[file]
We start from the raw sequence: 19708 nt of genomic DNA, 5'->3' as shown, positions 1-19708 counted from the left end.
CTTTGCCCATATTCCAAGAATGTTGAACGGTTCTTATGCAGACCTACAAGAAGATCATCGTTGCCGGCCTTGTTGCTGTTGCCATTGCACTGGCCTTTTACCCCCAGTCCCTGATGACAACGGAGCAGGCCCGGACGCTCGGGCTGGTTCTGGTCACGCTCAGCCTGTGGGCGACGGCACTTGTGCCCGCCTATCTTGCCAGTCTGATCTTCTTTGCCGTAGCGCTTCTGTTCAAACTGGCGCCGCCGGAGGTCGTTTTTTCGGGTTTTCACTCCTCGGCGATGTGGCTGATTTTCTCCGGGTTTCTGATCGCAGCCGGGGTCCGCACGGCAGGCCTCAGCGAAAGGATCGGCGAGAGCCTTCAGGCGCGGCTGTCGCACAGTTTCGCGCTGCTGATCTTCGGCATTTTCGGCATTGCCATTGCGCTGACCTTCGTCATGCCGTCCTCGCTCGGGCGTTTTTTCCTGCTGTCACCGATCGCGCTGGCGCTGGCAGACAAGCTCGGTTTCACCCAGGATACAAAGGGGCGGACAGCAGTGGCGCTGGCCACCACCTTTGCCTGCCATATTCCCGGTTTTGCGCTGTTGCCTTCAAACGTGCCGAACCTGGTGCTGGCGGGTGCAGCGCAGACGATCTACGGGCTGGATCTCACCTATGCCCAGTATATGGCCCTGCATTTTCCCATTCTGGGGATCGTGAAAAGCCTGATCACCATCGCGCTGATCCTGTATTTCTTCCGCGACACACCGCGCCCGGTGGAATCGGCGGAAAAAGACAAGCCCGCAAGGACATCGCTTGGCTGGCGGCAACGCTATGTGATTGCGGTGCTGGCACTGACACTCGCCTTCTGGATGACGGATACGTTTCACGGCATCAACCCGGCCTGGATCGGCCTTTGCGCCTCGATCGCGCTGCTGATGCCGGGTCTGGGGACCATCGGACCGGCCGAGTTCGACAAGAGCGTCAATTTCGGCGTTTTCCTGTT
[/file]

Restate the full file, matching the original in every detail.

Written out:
We start from the raw sequence: 19708 nt of genomic DNA, 5'->3' as shown, positions 1-19708 counted from the left end.
CTTTGCCCATATTCCAAGAATGTTGAACGGTTCTTATGCAGACCTACAAGAAGATCATCGTTGCCGGCCTTGTTGCTGTTGCCATTGCACTGGCCTTTTACCCCCAGTCCCTGATGACAACGGAGCAGGCCCGGACGCTCGGGCTGGTTCTGGTCACGCTCAGCCTGTGGGCGACGGCACTTGTGCCCGCCTATCTTGCCAGTCTGATCTTCTTTGCCGTAGCGCTTCTGTTCAAACTGGCGCCGCCGGAGGTCGTTTTTTCGGGTTTTCACTCCTCGGCGATGTGGCTGATTTTCTCCGGGTTTCTGATCGCAGCCGGGGTCCGCACGGCAGGCCTCAGCGAAAGGATCGGCGAGAGCCTTCAGGCGCGGCTGTCGCACAGTTTCGCGCTGCTGATCTTCGGCATTTTCGGCATTGCCATTGCGCTGACCTTCGTCATGCCGTCCTCGCTCGGGCGTTTTTTCCTGCTGTCACCGATCGCGCTGGCGCTGGCAGACAAGCTCGGTTTCACCCAGGATACAAAGGGGCGGACAGCAGTGGCGCTGGCCACCACCTTTGCCTGCCATATTCCCGGTTTTGCGCTGTTGCCTTCAAACGTGCCGAACCTGGTGCTGGCGGGTGCAGCGCAGACGATCTACGGGCTGGATCTCACCTATGCCCAGTATATGGCCCTGCATTTTCCCATTCTGGGGATCGTGAAAAGCCTGATCACCATCGCGCTGATCCTGTATTTCTTCCGCGACACACCGCGCCCGGTGGAATCGGCGGAAAAAGACAAGCCCGCAAGGACATCGCTTGGCTGGCGGCAACGCTATGTGATTGCGGTGCTGGCACTGACACTCGCCTTCTGGATGACGGATACGTTTCACGGCATCAACCCGGCCTGGATCGGCCTTTGCGCCTCGATCGCGCTGCTGATGCCGGGTCTGGGGACCATCGGACCGGCCGAGTTCGACAAGAGCGTCAATTTCGGCGTTTTCCTGTT